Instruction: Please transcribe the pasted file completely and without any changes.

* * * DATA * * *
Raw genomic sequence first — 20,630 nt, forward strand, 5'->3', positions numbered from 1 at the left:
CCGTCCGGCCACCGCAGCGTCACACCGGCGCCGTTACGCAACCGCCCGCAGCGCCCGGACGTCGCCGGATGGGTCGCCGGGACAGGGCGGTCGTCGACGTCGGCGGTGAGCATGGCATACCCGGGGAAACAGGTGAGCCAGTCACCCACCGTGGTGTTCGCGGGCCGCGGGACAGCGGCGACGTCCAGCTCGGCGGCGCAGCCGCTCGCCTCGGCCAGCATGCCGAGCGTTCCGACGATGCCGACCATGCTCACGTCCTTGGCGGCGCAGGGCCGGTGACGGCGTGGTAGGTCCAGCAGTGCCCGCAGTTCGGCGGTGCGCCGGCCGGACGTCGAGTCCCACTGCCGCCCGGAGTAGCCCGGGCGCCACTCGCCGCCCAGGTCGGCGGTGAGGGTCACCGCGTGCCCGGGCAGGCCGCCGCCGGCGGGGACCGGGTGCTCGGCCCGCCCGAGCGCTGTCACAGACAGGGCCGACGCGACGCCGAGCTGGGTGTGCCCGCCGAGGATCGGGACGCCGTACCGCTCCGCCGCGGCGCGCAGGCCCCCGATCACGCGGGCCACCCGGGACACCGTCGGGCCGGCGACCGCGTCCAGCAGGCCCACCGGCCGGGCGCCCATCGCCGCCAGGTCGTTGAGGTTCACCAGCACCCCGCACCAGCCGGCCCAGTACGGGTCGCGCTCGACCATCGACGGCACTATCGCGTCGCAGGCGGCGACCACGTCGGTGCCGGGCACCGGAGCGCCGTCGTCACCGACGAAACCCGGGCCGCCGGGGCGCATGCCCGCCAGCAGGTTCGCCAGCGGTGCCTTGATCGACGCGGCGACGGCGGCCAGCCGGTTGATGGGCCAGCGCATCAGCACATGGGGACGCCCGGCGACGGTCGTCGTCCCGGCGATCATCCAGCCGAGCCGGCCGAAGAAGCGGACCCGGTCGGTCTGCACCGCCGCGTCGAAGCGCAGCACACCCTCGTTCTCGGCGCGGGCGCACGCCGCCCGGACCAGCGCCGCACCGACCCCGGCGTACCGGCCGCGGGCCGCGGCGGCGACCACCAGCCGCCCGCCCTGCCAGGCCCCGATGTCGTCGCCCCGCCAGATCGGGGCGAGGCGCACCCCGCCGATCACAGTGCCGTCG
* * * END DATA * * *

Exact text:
Raw genomic sequence first — 20,630 nt, forward strand, 5'->3', positions numbered from 1 at the left:
CCGTCCGGCCACCGCAGCGTCACACCGGCGCCGTTACGCAACCGCCCGCAGCGCCCGGACGTCGCCGGATGGGTCGCCGGGACAGGGCGGTCGTCGACGTCGGCGGTGAGCATGGCATACCCGGGGAAACAGGTGAGCCAGTCACCCACCGTGGTGTTCGCGGGCCGCGGGACAGCGGCGACGTCCAGCTCGGCGGCGCAGCCGCTCGCCTCGGCCAGCATGCCGAGCGTTCCGACGATGCCGACCATGCTCACGTCCTTGGCGGCGCAGGGCCGGTGACGGCGTGGTAGGTCCAGCAGTGCCCGCAGTTCGGCGGTGCGCCGGCCGGACGTCGAGTCCCACTGCCGCCCGGAGTAGCCCGGGCGCCACTCGCCGCCCAGGTCGGCGGTGAGGGTCACCGCGTGCCCGGGCAGGCCGCCGCCGGCGGGGACCGGGTGCTCGGCCCGCCCGAGCGCTGTCACAGACAGGGCCGACGCGACGCCGAGCTGGGTGTGCCCGCCGAGGATCGGGACGCCGTACCGCTCCGCCGCGGCGCGCAGGCCCCCGATCACGCGGGCCACCCGGGACACCGTCGGGCCGGCGACCGCGTCCAGCAGGCCCACCGGCCGGGCGCCCATCGCCGCCAGGTCGTTGAGGTTCACCAGCACCCCGCACCAGCCGGCCCAGTACGGGTCGCGCTCGACCATCGACGGCACTATCGCGTCGCAGGCGGCGACCACGTCGGTGCCGGGCACCGGAGCGCCGTCGTCACCGACGAAACCCGGGCCGCCGGGGCGCATGCCCGCCAGCAGGTTCGCCAGCGGTGCCTTGATCGACGCGGCGACGGCGGCCAGCCGGTTGATGGGCCAGCGCATCAGCACATGGGGACGCCCGGCGACGGTCGTCGTCCCGGCGATCATCCAGCCGAGCCGGCCGAAGAAGCGGACCCGGTCGGTCTGCACCGCCGCGTCGAAGCGCAGCACACCCTCGTTCTCGGCGCGGGCGCACGCCGCCCGGACCAGCGCCGCACCGACCCCGGCGTACCGGCCGCGGGCCGCGGCGGCGACCACCAGCCGCCCGCCCTGCCAGGCCCCGATGTCGTCGCCCCGCCAGATCGGGGCGAGGCGCACCCCGCCGATCACAGTGCCGTCG